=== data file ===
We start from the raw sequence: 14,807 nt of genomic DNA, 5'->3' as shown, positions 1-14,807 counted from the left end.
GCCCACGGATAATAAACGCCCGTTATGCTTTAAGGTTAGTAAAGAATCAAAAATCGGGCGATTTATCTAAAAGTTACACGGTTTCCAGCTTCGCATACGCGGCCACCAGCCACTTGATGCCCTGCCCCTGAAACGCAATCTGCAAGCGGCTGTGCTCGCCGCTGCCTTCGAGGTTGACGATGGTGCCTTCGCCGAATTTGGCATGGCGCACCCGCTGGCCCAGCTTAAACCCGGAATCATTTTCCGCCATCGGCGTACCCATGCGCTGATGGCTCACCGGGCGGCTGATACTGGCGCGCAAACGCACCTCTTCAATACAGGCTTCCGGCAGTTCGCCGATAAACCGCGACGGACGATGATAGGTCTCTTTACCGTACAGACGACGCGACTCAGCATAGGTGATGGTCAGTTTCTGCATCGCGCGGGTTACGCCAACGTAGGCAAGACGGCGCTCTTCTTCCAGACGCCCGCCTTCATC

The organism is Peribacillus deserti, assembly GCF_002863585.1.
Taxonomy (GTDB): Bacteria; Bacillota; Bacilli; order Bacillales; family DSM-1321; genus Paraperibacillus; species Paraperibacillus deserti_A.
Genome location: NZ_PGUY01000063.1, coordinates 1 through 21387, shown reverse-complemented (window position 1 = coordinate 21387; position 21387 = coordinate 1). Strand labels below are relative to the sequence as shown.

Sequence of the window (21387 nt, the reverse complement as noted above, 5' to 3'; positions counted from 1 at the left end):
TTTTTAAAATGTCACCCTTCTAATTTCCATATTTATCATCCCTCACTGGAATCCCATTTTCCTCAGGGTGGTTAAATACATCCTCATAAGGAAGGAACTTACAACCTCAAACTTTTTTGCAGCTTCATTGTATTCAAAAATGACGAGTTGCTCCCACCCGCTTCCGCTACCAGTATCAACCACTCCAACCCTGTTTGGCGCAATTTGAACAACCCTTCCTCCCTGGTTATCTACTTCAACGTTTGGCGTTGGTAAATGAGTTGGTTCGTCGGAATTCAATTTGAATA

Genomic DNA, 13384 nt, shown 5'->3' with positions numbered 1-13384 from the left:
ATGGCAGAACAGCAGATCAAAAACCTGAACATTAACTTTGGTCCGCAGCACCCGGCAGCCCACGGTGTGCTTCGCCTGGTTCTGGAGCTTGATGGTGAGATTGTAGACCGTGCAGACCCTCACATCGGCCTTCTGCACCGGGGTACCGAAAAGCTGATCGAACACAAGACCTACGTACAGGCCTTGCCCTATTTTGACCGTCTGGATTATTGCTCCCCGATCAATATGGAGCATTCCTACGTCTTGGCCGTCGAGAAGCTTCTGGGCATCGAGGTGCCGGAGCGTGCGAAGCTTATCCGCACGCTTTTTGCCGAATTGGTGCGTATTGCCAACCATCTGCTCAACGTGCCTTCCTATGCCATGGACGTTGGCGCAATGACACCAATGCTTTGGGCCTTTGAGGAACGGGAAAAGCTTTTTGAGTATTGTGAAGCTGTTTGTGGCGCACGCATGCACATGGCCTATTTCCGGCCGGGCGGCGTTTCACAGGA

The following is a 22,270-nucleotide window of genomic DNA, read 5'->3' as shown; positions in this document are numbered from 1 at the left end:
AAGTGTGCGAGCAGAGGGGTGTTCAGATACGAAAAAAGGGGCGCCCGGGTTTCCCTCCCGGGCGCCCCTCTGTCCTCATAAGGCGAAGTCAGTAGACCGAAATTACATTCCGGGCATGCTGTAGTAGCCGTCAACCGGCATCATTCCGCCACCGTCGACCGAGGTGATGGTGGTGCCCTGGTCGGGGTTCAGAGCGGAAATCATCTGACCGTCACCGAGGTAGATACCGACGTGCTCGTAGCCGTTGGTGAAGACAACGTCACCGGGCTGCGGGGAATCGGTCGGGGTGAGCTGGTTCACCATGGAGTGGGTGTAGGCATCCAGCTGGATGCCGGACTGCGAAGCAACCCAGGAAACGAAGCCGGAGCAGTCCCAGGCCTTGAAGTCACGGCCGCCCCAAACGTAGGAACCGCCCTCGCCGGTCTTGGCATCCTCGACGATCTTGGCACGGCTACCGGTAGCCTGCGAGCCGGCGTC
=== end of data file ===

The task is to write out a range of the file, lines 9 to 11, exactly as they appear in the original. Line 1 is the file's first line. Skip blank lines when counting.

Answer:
ATGGCAGAACAGCAGATCAAAAACCTGAACATTAACTTTGGTCCGCAGCACCCGGCAGCCCACGGTGTGCTTCGCCTGGTTCTGGAGCTTGATGGTGAGATTGTAGACCGTGCAGACCCTCACATCGGCCTTCTGCACCGGGGTACCGAAAAGCTGATCGAACACAAGACCTACGTACAGGCCTTGCCCTATTTTGACCGTCTGGATTATTGCTCCCCGATCAATATGGAGCATTCCTACGTCTTGGCCGTCGAGAAGCTTCTGGGCATCGAGGTGCCGGAGCGTGCGAAGCTTATCCGCACGCTTTTTGCCGAATTGGTGCGTATTGCCAACCATCTGCTCAACGTGCCTTCCTATGCCATGGACGTTGGCGCAATGACACCAATGCTTTGGGCCTTTGAGGAACGGGAAAAGCTTTTTGAGTATTGTGAAGCTGTTTGTGGCGCACGCATGCACATGGCCTATTTCCGGCCGGGCGGCGTTTCACAGGA

The following is a 22,270-nucleotide window of genomic DNA, read 5'->3' as shown; positions in this document are numbered from 1 at the left end:
AAGTGTGCGAGCAGAGGGGTGTTCAGATACGAAAAAAGGGGCGCCCGGGTTTCCCTCCCGGGCGCCCCTCTGTCCTCATAAGGCGAAGTCAGTAGACCGAAATTACATTCCGGGCATGCTGTAGTAGCCGTCAACCGGCATCATTCCGCCACCGTCGACCGAGGTGATGGTGGTGCCCTGGTCGGGGTTCAGAGCGGAAATCATCTGACCGTCACCGAGGTAGATACCGACGTGCTCGTAGCCGTTGGTGAAGACAACGTCACCGGGCTGCGGGGAATCGGTCGGGGTGAGCTGGTTCACCATGGAGTGGGTGTAGGCATCCAGCTGGATGCCGGACTGCGAAGCAACCCAGGAAACGAAGCCGGAGCAGTCCCAGGCCTTGAAGTCACGGCCGCCCCAAACGTAGGAACCGCCCTCGCCGGTCTTGGCATCCTCGACGATCTTGGCACGGCTACCGGTAGCCTGCGAGCCGGCGTC